And yes, rebuilding will be done to some extent, even if the 2013-14 squad is hanging tough in the competition for an Eastern Conference playoff spot.
Rose, while still a fantastic point guard, has quite a few question marks surrounding him.
Not only was he rather ineffective during his long-awaited return from a torn ACL, but he went down with yet another major knee injury. For a player whose game is predicated on athleticism and explosiveness, that's problematic. Even if he recovers physically, the mental aspects are a different ball game.
Thibodeau still has a few question marks—minute management being the primary one—but he's emerged as a bigger asset to the team. So long as he's on the sidelines, Chicago is going to remain competitive.
It's time NBA fans as a whole started to recognize this.
Creator of an Incredible Defense
When the Bulls are looming on the schedule, you know a team is going to be in for a hard-fought defensive struggle. Points come at a premium, and each and every possession forces the opponent to maintain a grind-it-out mentality that wears everyone down.
Chicago might not have an abundance of talent on the roster, but it has a clear identity.
For a rebuilding team, that's the first step. It's harder to successfully restock and regain competitiveness when there's an amorphous product on the court, one that isn't sure what type of basketball it wants to play and what type of players it wants to recruit to the roster.
And that's not a problem for Chicago, so long as Thibodeau is pacing the sideline.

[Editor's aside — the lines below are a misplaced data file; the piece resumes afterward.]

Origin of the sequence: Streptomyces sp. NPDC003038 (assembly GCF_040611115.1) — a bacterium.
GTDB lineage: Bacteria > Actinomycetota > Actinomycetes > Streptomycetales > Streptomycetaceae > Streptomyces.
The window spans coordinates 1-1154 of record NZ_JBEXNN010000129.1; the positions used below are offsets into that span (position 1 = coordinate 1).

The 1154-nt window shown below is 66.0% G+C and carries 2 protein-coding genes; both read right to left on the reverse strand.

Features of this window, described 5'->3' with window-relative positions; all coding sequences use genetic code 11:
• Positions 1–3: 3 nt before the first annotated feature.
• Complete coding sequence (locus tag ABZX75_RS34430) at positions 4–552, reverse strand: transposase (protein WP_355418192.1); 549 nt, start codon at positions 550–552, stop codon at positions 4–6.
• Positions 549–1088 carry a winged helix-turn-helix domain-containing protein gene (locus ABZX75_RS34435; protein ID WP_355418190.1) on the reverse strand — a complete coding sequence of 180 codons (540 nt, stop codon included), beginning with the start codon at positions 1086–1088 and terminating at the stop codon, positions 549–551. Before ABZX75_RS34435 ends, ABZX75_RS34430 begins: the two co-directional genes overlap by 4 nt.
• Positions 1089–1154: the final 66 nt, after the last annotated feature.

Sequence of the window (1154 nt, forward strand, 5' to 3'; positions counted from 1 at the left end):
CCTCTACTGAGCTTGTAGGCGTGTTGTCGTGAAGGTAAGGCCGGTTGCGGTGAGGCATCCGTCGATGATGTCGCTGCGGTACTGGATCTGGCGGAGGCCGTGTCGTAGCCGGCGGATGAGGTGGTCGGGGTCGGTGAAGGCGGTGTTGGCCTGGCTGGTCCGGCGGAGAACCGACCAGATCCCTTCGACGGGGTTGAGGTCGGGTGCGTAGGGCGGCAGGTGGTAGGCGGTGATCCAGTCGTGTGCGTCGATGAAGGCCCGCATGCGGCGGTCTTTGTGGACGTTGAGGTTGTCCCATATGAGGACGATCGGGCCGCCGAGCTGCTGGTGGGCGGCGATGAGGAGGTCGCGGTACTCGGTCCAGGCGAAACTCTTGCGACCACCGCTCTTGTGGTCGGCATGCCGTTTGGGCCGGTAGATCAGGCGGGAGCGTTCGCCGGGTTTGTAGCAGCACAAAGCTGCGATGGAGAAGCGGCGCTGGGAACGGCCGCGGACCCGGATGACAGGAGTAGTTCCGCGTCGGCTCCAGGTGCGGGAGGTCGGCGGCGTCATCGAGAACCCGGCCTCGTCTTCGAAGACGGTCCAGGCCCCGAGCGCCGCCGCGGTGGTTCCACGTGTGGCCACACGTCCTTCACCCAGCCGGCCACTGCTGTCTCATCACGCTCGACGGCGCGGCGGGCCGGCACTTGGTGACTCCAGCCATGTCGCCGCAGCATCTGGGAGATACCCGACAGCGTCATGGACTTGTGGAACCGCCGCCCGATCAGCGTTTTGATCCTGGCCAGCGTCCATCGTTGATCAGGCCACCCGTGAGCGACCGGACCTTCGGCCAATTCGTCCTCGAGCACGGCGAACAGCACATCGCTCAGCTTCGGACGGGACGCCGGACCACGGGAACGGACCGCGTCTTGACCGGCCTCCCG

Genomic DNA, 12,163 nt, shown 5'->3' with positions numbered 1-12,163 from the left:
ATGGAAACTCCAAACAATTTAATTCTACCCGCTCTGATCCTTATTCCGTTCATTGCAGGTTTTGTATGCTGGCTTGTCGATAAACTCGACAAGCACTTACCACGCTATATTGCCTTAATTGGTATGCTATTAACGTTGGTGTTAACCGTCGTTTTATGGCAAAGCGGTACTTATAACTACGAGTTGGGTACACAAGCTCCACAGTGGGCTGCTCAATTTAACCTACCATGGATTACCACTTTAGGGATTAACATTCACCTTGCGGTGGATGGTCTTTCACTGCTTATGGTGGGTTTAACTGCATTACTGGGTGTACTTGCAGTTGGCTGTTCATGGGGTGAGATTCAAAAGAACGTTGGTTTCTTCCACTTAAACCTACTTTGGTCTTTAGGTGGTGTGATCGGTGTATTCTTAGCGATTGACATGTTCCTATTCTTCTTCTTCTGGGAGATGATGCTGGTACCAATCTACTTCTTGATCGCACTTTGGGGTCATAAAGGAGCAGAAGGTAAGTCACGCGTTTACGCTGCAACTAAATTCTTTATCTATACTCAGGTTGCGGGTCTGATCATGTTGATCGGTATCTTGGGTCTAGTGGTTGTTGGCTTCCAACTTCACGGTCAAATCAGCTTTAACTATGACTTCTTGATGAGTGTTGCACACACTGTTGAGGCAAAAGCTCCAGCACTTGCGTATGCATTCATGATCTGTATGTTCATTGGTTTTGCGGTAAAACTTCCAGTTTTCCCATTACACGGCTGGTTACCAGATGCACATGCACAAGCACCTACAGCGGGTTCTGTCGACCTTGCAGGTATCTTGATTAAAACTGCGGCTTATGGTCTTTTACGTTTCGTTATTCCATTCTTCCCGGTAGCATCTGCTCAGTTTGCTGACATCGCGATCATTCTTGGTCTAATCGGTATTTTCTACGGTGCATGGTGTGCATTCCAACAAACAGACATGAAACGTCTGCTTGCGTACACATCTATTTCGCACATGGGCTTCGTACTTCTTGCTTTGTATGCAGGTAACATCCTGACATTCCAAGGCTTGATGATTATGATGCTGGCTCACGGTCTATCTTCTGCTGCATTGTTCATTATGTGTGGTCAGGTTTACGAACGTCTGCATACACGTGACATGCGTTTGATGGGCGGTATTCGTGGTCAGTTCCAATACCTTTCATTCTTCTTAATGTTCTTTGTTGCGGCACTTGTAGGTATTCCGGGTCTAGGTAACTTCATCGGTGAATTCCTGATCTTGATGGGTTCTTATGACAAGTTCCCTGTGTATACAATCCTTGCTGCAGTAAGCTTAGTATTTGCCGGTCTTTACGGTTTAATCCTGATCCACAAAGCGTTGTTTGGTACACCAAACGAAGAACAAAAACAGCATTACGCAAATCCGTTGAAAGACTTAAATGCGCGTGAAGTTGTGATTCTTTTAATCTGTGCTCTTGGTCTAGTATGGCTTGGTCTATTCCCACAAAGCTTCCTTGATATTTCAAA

Even during a year without Derrick Rose in the lineup. Even after trading away Luol Deng for absolutely nothing except cap space. Even after withstanding plenty of injuries throughout the early portion of the season.
The Bulls have every excuse in the book available to them, but Thibodeau refuses to use any of them. He has this defense ramping up the intensity each and every night, and the result has been one of the most impressive units in the league.
Going into their 50th game of the season, the Bulls have allowed only 101 points per 100 possessions, a mark that leaves them sitting pretty at No. 2 on the defensive rating leaderboard, according to Basketball-Reference. Only the Indiana Pacers, owners of a wealth of defensive talent and a historically excellent set of stats, beat them out.
Despite the opportunity for excuses, Chicago is actually allowing 2.2 fewer points per 100 possessions than it did last year. Granted, the Eastern Conference is weaker, but it's an impressive mark nonetheless.
Just as always seems to be the case, the Bulls' defense is elite because it refuses to allow points in the paint. That's the identity that goes beyond just trying on the defensive end, and it's where Thibodeau comes into the equation in a big way.
According to TeamRankings.com, the Bulls are allowing only 37.1 points per game in the paint. It's a mark that, just as was the case with defensive rating, leaves them trailing the Indiana Pacers and beating every other team in the Association.
Because of the Thibs system, one that advocates packing the paint as much as possible and almost daring referees to whistle three-second violations. If more men are in the paint, it cuts off driving lanes and makes the interior of the defense more crowded, thus forcing opponents into less-efficient shots.